For Randi Bakken there have been more than name changes over the last 15 years. She has touched almost every part of the school. Teacher extraordinaire, volleyball coach, science department chair, and outings. She is truly in and of Marin Academy. Today I’d like to focus on her contributions towards our Science Innovation Center. From the beginning, five years ago, at a Board retreat, with then brand new Academic Dean Scott Young, Randi presented the compelling case that has brought us to the building of the program driven architecture. I bring this up not as an advertisement for the new Science and Innovation Center, but rather as a way to capture Randi’s contributions. Picasso said that every child was an artist; Randi has made it abundantly clear that every citizen needs to be a scientist. Her understanding of learning by doing informs everything that she does. That is why our students will be designers of original science. Her commitment to her colleagues is unending and unbounded. Her first concern is always to make sure that teachers have what they need to do what they do best. This commitment and vision on Randi’s part has made her a key player in both the imagination and execution of Marin Academy’s next chapter in intellectual and curricular growth.

Joani Lacey

There is a certain challenge in writing a recognition for the person whose job it is to remain in a confidential space, under the radar, and privately accessible to others. And it would be more of a challenge if Joani were not Joani. Over the last five years, I have often reflected on the fact that Joani’s line of work mirrors one of her other passions in life: film. She does indeed collect stories, reflect on them, provide feedback, and set each and every one of us up for an even better shoot next time. Because Joani is so good at her work, we rarely get to observe her actually doing it. Each of us at Marin Academy, however, benefits from the clear effect of her purposeful and compassionate engagement with students and adults alike. Although our students have their moments of stress, the overall environment of the school reflects a fairly healthy balance. There is an openness at MA reflective of her skill in gently challenging individuals to both own their voice and see the world from different perspectives. As a community, we have faced several challenges in the last five years that have called upon our emotional engagement all while maintaining our clearest professional boundaries. In thought, word and deed, Joani has provided wise counsel, a dynamic sounding board, and perspicacious advice. Of course, this isn’t a surprise. She’s an artist, a therapist, and one of us.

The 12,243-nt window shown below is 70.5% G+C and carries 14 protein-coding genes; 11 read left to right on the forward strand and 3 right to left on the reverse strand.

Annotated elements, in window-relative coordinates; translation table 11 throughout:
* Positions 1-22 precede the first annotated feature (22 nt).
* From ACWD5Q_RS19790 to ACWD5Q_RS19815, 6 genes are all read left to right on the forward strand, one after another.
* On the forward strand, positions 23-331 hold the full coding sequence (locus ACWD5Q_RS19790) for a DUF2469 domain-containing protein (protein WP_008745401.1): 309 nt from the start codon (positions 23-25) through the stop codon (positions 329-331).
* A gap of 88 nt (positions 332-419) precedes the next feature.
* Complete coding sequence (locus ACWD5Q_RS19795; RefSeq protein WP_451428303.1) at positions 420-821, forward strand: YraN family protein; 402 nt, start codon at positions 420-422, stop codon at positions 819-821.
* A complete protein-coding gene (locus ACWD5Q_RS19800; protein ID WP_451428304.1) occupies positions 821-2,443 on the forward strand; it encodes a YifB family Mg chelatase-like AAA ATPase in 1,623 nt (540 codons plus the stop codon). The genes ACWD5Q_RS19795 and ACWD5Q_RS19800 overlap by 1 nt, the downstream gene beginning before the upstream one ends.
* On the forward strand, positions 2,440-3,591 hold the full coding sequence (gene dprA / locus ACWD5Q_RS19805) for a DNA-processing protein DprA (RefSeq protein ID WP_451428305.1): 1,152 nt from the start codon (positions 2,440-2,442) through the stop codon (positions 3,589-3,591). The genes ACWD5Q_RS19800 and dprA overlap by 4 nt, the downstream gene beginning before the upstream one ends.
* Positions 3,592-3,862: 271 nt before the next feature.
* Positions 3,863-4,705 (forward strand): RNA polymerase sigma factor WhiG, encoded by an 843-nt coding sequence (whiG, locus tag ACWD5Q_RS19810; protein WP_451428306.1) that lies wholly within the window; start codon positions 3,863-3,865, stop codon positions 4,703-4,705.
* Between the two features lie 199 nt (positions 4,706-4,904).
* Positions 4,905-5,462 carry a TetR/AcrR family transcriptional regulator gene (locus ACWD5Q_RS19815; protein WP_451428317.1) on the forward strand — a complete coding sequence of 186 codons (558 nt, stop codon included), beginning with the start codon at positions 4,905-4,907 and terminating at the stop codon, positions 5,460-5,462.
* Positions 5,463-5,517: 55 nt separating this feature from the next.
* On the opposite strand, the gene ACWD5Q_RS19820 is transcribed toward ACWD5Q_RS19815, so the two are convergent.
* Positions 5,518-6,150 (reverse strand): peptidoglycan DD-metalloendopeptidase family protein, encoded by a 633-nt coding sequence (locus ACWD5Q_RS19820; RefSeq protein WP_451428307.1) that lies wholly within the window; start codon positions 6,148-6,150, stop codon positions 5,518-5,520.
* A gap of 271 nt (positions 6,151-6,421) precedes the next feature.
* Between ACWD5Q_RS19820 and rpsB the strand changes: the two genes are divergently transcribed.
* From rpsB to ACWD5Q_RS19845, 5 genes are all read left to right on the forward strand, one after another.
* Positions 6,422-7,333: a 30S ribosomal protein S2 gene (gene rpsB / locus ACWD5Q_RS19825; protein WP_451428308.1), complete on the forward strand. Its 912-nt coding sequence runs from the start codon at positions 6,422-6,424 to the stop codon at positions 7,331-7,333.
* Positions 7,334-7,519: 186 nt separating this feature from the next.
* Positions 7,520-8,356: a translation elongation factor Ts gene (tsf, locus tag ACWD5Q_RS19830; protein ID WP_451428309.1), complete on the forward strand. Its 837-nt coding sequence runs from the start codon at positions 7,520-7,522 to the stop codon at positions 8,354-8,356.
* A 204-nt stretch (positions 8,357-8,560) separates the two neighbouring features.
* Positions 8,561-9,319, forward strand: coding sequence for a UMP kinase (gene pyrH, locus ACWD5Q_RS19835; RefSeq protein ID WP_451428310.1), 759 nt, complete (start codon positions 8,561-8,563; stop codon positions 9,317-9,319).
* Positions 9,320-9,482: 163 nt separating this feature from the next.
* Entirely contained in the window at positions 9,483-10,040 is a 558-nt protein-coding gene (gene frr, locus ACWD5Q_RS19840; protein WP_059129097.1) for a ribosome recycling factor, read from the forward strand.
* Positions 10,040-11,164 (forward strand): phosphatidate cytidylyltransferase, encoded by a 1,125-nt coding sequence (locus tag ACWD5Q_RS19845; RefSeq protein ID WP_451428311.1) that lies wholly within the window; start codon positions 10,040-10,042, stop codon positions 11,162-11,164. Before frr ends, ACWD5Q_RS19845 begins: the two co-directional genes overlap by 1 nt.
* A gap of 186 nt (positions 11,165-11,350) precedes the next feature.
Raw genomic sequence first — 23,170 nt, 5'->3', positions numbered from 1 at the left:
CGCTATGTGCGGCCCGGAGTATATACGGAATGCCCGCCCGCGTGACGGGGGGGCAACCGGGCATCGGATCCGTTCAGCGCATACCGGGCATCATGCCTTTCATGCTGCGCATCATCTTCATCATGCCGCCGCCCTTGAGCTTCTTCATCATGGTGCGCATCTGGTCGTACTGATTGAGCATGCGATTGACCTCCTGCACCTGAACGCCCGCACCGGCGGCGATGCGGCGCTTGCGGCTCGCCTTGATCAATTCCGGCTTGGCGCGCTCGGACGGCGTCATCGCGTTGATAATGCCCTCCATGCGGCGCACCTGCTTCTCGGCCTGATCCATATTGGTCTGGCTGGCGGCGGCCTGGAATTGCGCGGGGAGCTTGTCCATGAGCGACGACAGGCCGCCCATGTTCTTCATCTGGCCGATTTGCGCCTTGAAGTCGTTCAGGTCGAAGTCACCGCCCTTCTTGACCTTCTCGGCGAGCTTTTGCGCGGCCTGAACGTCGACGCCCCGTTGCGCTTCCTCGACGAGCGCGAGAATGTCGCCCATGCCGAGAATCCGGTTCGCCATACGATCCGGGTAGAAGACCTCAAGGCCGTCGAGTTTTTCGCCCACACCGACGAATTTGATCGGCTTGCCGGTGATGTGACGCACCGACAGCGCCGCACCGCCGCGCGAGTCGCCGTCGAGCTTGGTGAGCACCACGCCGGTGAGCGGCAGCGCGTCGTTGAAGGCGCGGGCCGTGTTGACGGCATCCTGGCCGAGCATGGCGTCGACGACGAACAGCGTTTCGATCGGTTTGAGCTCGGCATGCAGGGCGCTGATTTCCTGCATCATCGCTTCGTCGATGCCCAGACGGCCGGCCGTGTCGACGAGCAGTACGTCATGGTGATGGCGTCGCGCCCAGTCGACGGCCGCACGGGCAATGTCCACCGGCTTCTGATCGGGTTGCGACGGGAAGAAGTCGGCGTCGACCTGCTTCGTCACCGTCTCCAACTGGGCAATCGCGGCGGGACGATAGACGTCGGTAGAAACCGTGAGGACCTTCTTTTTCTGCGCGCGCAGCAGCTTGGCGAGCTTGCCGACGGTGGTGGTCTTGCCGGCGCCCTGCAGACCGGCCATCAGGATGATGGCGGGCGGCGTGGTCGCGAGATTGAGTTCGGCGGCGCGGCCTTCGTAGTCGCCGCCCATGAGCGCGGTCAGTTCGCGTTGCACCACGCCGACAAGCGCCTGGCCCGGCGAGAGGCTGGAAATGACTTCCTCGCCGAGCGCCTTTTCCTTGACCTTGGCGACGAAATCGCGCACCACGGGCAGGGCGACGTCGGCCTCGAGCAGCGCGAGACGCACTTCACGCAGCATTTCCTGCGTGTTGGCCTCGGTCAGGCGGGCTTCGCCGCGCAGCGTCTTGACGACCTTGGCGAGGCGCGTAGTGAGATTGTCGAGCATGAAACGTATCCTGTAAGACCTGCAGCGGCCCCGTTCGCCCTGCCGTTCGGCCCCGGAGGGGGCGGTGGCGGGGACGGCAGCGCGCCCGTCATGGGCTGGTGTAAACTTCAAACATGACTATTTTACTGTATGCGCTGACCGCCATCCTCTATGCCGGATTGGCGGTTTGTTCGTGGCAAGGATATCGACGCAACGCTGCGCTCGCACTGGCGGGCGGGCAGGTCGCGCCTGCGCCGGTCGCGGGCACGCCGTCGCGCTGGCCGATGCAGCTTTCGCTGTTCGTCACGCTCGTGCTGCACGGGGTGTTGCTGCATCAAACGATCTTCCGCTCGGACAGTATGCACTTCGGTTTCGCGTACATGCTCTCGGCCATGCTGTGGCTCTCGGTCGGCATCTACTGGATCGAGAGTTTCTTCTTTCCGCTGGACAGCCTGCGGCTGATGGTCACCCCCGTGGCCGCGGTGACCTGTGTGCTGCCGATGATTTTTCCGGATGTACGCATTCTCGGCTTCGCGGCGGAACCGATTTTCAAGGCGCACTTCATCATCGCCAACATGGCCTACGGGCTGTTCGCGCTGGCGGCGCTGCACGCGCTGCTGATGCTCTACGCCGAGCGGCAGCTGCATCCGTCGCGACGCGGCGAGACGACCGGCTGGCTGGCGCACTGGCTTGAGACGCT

Lindsay Neville

Many of us would like to think of ourselves as the voice and face of Marin Academy. But let’s be honest. Lindsay Neville is the voice and face of MA. For some of us, hers is the first we hear in the morning and the last in the afternoon. There is not enough room in the office to store all of the hats she wears. Think of this: receptionist, keen observer of students, nurse, sympathetic ear for over-wrought parents, counselor to our mailman, organizer of health forms, producer of the planner, mail clerk, stocker of all the things we take for granted (tea, coffee, popcorn) and even someone who good humoredly cleans up after the most negligent of us. Lindsay keeps us on the rails. In her free time she is a number one supporter of Marin Academy athletics, the mother of two, and the corraler of three Boxers. On the very few and very infrequent days when Lindsay has been home sick, many things have fallen apart. Where’s the attendance list? How do I find more tea? I need to get the emergency forms, where are they? Lindsay, without you a Marin Academy day unfolds with glitches, headaches, and general unpleasantness. I’m not going to say that a day without Lindsay is like a day without sunshine. But a day without Lindsay means that we often appreciate the importance of what she does in an entirely different way. Let’s all try to do that more not only in her absence.

20 years of service

Alejandro Higareda

It is true that sometimes I drive around Marin Academy on Sunday mornings to make sure everything is ok. Each time, the only person I meet on campus, and who has gotten there before I have, is Alejandro. When the palm tree caught fire this fall, Alejandro was there. When the water main broke because someone was trying to steal the copper, Alejandro took care of it. But it’s not just the response to the inevitable emergencies that surround our school that many of us don’t deal with, it’s also his understanding of how our campus works and works together. It is easy for all of us to take for granted the beautiful place in which we work and teach. Day in and day out we are the beneficiaries of Alejandro’s commitment and understanding. No task is too great. No need is too small. And somehow he makes it that there’s always enough time, even when in truth there isn’t. My only concern about Alejandro is his persistent attachment to his motorcycle. Many of us talk about Marin Academy as a family or as our home, but it is truly Alejandro’s. If we take Micky out of the equation, Alejandro is literally the oldest brother of this group. With Leo as his brother, and David and Robert as his first cousins, he is the leader of the pack in and out of school.

35 years of service

James Shipman